The Convention Centre Balcony
It would be nice to chill out with Mr. Ray Ban all day, but we're recording another session across town so we jump in the car and head back to the Filter/Doc Martin venue which we had played the day before. The session is accompanied by an interview based around Doc Martin's slogan 'What Do You Stand For'. That, paired with our creeping hangovers, and the start of colder weather, means for rather a sombre interview. At least for us. The worries of lost voices ruining the session are ill-founded and it turns out really well.
We're back over in Latitude 30 for the British Embassy Showcase, arriving half way through our pals Thumpers. They've played 10 shows this week, and I think we've managed to see most of them. We're big fans, and they sound excellent as always. We're up next, and it turns out to be one of the best shows of the week for us. Another full room, and everyone is really responsive. It's nice chatting to people afterwards who have happened to see us at one of the other shows, and come to check us out again. It seems odd, but a lot of people come up to us afterwards to thank us for playing. People often come up to us afterwards and say that they've enjoyed it, or ask us questions, but so far only Texans have consistently said thank you. They really are 'The Friendly State'.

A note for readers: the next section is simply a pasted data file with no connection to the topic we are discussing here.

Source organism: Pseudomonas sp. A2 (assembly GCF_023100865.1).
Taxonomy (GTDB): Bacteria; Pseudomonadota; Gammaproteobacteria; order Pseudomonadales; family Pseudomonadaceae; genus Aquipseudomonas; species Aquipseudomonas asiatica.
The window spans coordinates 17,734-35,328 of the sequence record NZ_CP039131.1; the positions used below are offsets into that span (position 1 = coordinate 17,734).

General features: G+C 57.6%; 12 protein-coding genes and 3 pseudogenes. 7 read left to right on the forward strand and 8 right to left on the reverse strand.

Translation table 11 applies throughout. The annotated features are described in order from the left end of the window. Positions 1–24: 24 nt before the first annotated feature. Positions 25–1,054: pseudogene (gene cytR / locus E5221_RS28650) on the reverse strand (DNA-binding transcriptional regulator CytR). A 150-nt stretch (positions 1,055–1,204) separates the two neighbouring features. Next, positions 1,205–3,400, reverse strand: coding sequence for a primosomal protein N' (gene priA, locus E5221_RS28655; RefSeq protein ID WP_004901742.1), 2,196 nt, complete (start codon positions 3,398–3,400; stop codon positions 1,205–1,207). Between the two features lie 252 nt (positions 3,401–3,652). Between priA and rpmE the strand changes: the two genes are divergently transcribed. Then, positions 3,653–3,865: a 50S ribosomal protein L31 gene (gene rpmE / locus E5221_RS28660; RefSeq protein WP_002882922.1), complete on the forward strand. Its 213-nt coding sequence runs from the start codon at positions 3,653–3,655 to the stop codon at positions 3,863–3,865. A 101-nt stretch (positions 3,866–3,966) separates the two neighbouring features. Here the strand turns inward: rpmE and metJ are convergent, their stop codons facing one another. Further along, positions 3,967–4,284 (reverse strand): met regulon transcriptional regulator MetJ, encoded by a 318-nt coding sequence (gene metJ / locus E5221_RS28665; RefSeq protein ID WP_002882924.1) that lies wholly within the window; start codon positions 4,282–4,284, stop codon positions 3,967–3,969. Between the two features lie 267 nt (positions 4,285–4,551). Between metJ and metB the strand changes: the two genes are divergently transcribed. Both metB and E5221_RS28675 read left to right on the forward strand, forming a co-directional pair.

Prides in Austin
We try to give our shattered bodies a break, and end our day with a Band meeting in Hoovers, who pride themselves on Southern Home Cooking. It's brilliant. The boys ask for so much food that they each get a tray instead of a plate. I opt for some southern fried pork chops with Caribbean rice and mustard greens. Meatloaf, fried Okra and Catfish take over the table. It's joyous. Our server makes jokes and brings us hot water and honey for our croaky voices, and we drink pitchers of sweet tea and talk business before heading home to prepare for our final day in Austin.